Farmers had to be resourceful in such unfamiliar conditions, and there was lots of trial and error. Kathy remembers seeing sweet potato vines growing atop thatched roofs. Initial attempts at growing corn failed, but the farmers learned to use the stalks for silage. The chilly climate they suddenly found themselves in was suitable for dairy cattle and timber production, if little else. So the farmers marketed their dairy products, which were novel in Japan at the time. Ice cream proved an easy sell, and Kathy remembers feeling optimistic that Heifer’s dairy cattle would be lucrative resources.
“We wanted to help bring back the health of these people and their communities,” she said. “It makes the soul feel good, you know.”
The itinerary was a full one, sending the father-daughter team not only to the farms of Heifer project participants, but also to visit with a number of Christian church congregations, local dignitaries and students. The piece of the trip Kathy remembers as both the best and worst was the visit to Hiroshima, where she saw reminders of the 1945 atomic bomb attack everywhere. During communion at a church service, for example, she looked to the left and right and noticed that almost all of the adults around her were crossed and blotted with scars left from the burns they suffered.
That day she and her father visited the museum, where they saw sheets of human skin so badly burned that it had peeled off. It was summertime when Allies dropped the bomb, and most people were wearing yukatas, traditional cotton kimonos marked with large flower prints. The patterns from the kimonos were still visible on the burned skin, Kathy said. “The blast was so bright it imprinted images onto their skin like it had been tattooed.”
She also remembers walking across a concrete bridge that was among the few structures left standing after the blast. Shadow imprints of people who had been on the bridge when the bomb fell were still visible, like a photo negative.
Kathy returned to the United States one month late for her junior year of high school, but it’s clear that the trip taught her more and made a bigger impact than anything she might have missed in class. She still keeps copies of all the correspondence her dad sent off before the trip, along with itineraries, maps, slides, trip reports and photographs. “When you’re young, it makes a huge impact to see real need. American children don’t often see that,” she said.
Before going to Japan, Kathy planned to focus on studying animal science in college, but she decided to major in anthropology and Far Eastern studies instead. “Because of my trip, I decided to focus more on the people.”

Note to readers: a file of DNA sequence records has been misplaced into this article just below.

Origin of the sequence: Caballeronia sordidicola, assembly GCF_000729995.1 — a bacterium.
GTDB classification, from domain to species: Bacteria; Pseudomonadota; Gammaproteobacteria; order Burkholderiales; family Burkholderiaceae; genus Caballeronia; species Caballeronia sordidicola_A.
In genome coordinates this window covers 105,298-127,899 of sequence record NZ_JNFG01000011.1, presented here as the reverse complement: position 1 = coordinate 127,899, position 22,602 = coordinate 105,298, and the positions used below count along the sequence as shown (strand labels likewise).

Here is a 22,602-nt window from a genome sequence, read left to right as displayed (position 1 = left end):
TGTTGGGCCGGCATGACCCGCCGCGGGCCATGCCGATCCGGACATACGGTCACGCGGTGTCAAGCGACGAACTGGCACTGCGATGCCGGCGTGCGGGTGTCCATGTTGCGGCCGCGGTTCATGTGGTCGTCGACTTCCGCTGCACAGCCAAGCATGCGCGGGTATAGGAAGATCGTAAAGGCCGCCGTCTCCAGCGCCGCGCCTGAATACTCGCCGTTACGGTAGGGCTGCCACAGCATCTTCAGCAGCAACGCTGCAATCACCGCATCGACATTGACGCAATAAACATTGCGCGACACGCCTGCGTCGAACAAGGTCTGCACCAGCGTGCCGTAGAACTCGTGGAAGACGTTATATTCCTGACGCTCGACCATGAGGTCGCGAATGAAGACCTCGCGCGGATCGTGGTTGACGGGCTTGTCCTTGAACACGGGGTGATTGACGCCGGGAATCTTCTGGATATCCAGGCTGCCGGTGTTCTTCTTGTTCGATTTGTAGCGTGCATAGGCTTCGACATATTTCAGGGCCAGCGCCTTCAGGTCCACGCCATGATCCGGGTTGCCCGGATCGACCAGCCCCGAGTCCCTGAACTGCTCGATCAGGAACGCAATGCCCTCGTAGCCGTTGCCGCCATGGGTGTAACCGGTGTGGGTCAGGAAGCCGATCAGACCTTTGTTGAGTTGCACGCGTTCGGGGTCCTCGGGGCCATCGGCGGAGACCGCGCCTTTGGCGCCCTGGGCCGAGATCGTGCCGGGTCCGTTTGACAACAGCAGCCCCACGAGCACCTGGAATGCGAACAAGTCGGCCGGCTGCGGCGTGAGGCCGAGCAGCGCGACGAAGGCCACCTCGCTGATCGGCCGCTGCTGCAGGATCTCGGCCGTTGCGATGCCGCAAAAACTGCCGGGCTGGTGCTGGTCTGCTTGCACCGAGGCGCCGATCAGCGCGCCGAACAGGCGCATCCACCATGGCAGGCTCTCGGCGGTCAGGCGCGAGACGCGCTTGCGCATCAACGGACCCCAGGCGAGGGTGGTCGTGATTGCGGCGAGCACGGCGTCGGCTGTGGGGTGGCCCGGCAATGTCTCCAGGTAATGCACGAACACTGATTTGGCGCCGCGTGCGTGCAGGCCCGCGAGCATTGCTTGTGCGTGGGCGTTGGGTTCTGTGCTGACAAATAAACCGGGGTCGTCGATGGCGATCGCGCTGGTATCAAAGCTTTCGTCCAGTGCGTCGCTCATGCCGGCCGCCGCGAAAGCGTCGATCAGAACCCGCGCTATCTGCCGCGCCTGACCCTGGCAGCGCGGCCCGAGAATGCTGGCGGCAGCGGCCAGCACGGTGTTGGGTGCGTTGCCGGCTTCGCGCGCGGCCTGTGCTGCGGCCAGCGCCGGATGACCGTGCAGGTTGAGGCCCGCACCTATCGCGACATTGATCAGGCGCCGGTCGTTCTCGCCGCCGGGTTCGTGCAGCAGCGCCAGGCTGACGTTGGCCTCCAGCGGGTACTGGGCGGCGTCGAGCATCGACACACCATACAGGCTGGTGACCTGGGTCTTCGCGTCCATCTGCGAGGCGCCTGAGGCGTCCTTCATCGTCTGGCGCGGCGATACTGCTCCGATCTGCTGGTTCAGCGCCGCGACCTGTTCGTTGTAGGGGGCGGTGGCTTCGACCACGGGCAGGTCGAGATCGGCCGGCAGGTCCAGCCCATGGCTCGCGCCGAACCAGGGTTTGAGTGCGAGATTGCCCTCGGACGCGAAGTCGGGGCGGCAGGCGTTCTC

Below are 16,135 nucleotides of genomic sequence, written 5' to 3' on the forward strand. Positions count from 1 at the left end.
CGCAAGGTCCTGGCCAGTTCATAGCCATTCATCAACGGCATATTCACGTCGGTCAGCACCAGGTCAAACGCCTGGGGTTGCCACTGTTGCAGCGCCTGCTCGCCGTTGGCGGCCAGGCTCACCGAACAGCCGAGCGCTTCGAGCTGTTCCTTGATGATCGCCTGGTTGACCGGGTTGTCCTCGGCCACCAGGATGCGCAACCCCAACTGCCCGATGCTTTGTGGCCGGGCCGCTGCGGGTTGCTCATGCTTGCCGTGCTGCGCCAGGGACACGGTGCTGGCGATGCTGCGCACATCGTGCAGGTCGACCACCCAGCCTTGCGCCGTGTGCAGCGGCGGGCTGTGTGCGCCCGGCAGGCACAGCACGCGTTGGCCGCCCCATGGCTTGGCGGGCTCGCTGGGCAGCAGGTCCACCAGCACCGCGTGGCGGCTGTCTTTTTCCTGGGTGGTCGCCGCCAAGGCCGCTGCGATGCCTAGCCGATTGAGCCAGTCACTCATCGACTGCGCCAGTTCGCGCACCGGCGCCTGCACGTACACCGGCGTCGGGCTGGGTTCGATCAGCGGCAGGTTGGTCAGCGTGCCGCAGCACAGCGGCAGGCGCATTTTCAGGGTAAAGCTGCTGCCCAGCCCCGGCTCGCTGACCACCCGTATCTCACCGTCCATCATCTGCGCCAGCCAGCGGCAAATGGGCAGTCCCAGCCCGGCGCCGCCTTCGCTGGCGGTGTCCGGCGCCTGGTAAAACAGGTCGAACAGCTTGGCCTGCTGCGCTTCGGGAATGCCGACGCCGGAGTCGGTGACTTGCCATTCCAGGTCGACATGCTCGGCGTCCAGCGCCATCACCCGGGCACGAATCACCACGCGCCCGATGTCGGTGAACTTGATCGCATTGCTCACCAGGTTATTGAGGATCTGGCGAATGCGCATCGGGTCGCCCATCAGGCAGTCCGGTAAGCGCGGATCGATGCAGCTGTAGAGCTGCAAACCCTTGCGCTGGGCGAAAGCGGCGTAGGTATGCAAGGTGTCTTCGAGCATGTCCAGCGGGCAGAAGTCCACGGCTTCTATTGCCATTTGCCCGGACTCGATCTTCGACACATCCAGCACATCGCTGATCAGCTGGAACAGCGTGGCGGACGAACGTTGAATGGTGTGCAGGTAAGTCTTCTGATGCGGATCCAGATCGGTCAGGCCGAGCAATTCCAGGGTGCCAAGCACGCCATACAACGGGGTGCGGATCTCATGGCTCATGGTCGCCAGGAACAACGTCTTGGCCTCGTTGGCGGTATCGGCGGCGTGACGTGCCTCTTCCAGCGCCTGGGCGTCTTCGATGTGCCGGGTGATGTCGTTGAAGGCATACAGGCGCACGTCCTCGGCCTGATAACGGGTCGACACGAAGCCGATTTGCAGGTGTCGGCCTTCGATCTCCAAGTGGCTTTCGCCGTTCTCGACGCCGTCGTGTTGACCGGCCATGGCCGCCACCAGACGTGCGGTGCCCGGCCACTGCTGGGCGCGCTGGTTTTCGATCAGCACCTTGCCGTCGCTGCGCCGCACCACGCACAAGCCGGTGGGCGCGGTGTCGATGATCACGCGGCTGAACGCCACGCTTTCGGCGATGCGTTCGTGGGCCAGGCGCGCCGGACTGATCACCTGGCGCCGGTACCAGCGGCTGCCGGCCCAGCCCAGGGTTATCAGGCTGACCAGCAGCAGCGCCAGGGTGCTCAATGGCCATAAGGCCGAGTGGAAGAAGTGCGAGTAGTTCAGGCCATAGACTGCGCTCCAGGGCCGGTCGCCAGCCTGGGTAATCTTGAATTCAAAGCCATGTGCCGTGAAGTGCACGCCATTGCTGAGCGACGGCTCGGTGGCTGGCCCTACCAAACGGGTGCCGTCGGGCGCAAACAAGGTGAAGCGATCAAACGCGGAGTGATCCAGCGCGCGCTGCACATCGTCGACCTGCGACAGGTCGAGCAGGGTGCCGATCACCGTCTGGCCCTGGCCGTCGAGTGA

And when she married an Arkansan and moved from Seattle to Little Rock, she found another place to put her experience and expertise to use. The late 1970s saw an influx of Laotian refugees to Arkansas. These families needed help learning a new language and figuring out their place in a landscape entirely new to them. Kathy volunteered, eventually helping 20 families enroll their children in school, get driver’s licenses and find jobs. Kathy and her husband took one family into their own home. The daughters, one three and the other just four months old when they moved in, are now adults and remain close to Kathy today. Busy with her work with Lao families, Kathy didn’t even realize the same Heifer Project for which she volunteered in her youth was now headquartered in her new hometown. She made the connection during an international-themed street fair where she spotted a Heifer booth and stopped by to share her story about her trip to Japan.
“Oh, that blew them out,” Moore remembers. Kathy stepped up for Heifer once again, volunteering full time for four years before officially joining the staff. One of her first responsibilities at Heifer was to help sort out, archive and preserve the boxes of shipping records, photographs, letters and other memorabilia from Heifer’s earliest days. It’s a job for which she was uniquely qualified.
Though now retired, during her time at Heifer International she also helped process donations so the organization could continue its mission. Mustering enthusiasm for the work was never very hard for Kathy because she knew it was truly helpful to people in need. In the summer of 1958, Kathy said, “my mindset was that I wanted to help people get out of those desperate situations. I’m still going through it. The same thing that helped then, helps now: farming, a sustainable life."